I have quite a fascination for Event Sourcing. Not sure why this pattern got my attention a while ago, but since then I’ve been using it at work (whenever possible and meaningful) and for some personal projects too.
I have also been blogging about it for some time, as some of you might know.
Now, being a very curious person, I have always been interested in understanding how things work, in software and in (almost) anything else. I have been reading a bunch of very interesting books about data-intensive applications and after a bit I started playing with the idea of writing my own database engine.
Of course this is definitely not an easy feat to pull off, and for sure not one that can be accomplished by just one guy in his bedroom during his spare time.
But at the same time I’m having a lot of fun so far and I am definitely learning a lot :)
So here it is: EvenireDB!
I got the name from the Latin word “Evenire”, present active infinitive of ēveniō, “to happen”.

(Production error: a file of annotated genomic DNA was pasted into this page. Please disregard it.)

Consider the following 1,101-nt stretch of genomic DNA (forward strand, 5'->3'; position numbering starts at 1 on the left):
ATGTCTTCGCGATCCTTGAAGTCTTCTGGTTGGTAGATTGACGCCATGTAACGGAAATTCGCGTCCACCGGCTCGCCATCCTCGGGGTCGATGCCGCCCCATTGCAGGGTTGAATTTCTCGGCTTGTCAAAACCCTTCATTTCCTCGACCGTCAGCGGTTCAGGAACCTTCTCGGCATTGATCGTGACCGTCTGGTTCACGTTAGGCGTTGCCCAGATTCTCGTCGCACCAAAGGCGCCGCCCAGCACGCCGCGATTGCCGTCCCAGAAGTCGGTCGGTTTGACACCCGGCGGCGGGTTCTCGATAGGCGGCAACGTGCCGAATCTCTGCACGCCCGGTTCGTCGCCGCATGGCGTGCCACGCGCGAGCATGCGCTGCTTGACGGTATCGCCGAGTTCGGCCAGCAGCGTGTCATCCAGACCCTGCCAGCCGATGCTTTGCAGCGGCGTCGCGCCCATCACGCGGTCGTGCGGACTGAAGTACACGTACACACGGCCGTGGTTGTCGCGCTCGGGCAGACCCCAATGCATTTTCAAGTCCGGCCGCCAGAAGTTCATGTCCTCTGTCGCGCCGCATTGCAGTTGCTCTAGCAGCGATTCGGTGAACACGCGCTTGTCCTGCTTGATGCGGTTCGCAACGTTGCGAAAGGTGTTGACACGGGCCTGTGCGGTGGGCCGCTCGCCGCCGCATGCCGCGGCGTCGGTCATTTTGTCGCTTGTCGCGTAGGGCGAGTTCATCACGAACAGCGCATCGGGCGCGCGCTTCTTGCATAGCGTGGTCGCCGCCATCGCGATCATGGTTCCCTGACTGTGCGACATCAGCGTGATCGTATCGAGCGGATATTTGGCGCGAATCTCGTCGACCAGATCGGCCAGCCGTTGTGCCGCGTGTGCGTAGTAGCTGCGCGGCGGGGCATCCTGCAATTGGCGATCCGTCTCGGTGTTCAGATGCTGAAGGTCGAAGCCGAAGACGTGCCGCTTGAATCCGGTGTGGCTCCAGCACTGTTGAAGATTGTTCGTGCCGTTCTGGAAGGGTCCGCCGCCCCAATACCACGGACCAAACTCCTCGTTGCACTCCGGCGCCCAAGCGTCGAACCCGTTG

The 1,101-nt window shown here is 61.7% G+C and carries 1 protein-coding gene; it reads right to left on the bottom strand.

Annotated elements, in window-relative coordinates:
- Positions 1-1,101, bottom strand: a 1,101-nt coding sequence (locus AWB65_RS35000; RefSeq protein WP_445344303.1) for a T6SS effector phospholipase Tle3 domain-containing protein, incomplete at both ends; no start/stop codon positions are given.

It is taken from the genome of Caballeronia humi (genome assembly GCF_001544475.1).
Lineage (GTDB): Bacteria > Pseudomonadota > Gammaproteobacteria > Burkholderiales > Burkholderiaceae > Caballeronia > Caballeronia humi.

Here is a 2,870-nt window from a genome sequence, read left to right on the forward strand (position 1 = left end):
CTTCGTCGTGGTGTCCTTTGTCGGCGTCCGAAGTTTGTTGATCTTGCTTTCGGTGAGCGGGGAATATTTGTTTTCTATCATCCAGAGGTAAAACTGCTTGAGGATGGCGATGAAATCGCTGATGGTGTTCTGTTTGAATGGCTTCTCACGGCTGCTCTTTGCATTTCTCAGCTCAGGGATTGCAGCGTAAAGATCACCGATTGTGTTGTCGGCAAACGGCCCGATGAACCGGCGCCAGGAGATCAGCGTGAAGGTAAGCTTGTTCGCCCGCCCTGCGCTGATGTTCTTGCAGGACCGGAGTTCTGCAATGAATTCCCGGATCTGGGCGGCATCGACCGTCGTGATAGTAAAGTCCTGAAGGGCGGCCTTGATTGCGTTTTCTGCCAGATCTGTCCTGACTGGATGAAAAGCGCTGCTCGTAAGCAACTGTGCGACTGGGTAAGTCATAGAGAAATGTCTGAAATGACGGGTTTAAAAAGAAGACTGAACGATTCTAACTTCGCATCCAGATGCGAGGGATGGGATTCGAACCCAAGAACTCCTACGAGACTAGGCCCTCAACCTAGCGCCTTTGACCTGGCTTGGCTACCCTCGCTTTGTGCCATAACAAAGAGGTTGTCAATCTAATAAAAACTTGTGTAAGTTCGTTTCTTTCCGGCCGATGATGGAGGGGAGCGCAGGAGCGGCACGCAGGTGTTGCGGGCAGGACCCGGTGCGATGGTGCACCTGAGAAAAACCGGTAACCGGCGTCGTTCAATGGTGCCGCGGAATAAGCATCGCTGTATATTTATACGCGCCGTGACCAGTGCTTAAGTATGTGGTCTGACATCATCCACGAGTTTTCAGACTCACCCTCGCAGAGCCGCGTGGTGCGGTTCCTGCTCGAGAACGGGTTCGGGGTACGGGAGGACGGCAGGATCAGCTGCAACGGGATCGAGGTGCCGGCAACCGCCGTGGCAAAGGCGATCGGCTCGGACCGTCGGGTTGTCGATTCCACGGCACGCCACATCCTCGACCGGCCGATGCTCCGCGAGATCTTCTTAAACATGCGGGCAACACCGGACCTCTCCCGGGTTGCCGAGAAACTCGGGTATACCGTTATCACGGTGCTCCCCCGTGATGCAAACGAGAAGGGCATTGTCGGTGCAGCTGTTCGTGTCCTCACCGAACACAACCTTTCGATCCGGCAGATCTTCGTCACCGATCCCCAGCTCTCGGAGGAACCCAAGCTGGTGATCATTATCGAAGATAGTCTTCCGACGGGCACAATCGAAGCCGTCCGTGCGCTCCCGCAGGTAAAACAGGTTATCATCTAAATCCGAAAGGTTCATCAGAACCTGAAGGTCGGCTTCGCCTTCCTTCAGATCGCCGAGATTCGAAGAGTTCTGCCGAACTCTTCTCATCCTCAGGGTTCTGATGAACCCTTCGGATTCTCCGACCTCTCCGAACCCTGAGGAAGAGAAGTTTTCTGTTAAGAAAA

The basic idea behind Evenire is quite simple: events can be appended to stream and later on, retrieved by providing the stream ID.
Every stream is kept in memory using a local cache, for fast retrieval. A background process takes care of serializing events to a file, one per stream.
Reads can be done from the very beginning of a stream moving forward or from a specific point. This is the basic scenario, useful when you want to rehydrate the state of an Aggregate.
Another option is to read the events from the end of the stream instead, moving backwards in time. This is particularly interesting, for instance, when you are capturing data from sensors and wish to retrieve the most recent state.
For those interested, I invite you to take a look at the repository on Github and the small sample application I included.
In the next weeks, I’m planning on writing more on how Evenire works internally, and the technical choices I’ve taken so far.